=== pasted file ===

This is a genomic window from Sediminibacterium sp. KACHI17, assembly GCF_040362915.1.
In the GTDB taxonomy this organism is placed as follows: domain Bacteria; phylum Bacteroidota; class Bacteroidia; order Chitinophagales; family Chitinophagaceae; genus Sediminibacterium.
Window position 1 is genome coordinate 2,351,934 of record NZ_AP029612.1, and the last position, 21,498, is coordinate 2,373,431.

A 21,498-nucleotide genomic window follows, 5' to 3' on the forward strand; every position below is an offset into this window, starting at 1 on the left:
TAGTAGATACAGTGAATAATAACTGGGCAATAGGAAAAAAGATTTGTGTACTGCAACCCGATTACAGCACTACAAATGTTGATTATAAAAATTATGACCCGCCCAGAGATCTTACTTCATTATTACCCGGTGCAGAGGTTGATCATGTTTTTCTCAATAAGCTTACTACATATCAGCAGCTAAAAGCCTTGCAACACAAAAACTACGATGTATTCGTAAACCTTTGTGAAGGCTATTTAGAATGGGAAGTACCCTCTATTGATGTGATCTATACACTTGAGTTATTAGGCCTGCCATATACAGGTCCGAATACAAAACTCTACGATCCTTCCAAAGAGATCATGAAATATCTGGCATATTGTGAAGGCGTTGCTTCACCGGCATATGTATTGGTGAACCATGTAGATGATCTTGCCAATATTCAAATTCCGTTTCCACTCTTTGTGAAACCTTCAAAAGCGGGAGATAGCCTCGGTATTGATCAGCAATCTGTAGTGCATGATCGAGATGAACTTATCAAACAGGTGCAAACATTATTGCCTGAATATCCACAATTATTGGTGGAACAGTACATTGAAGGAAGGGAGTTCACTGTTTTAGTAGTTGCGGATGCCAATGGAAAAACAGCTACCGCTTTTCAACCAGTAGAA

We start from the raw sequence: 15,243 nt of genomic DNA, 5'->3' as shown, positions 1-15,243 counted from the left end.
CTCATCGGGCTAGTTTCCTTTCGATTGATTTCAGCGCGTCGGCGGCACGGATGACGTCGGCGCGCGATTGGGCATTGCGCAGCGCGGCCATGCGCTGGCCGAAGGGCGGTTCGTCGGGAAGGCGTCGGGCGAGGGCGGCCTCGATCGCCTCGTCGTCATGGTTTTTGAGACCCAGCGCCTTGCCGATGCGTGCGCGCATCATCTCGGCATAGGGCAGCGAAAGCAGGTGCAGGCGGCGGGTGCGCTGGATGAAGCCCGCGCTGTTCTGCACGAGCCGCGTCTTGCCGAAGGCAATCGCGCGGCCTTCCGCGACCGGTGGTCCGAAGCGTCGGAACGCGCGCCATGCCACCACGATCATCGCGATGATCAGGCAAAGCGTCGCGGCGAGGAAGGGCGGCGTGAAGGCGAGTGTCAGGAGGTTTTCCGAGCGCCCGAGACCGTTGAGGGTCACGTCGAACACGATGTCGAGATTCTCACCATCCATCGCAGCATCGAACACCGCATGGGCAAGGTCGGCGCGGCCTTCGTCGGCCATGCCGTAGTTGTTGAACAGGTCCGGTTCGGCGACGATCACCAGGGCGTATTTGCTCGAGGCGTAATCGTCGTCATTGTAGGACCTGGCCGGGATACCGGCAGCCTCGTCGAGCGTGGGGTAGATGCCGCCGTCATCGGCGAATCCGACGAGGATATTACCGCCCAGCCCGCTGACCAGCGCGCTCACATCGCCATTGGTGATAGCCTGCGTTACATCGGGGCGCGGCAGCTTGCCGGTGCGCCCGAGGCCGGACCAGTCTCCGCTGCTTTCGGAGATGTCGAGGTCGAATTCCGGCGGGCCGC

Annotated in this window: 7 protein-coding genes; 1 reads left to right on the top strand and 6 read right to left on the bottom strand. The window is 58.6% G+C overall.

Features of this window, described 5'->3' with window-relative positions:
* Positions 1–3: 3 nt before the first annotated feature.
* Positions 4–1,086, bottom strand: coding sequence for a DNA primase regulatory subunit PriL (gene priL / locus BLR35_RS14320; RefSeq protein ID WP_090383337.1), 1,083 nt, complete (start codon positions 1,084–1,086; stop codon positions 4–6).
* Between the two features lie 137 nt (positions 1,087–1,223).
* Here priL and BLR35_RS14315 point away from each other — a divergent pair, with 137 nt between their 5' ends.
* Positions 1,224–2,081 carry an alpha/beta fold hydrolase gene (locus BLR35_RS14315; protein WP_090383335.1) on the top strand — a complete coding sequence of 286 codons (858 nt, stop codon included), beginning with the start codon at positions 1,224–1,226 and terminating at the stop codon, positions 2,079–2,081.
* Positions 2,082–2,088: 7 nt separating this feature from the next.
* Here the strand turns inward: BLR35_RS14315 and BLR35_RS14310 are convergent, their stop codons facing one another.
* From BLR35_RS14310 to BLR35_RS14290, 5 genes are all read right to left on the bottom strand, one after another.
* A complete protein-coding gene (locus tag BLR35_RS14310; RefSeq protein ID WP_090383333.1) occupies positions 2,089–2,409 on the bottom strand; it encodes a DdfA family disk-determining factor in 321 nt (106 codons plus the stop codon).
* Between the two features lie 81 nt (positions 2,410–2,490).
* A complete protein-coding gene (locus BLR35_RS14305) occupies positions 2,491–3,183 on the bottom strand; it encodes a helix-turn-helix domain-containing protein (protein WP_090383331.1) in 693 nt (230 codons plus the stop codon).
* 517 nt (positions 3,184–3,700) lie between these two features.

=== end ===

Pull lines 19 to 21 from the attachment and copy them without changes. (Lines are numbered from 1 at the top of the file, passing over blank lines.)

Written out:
* Between the two features lie 81 nt (positions 2,410–2,490).
* A complete protein-coding gene (locus BLR35_RS14305) occupies positions 2,491–3,183 on the bottom strand; it encodes a helix-turn-helix domain-containing protein (protein WP_090383331.1) in 693 nt (230 codons plus the stop codon).
* 517 nt (positions 3,184–3,700) lie between these two features.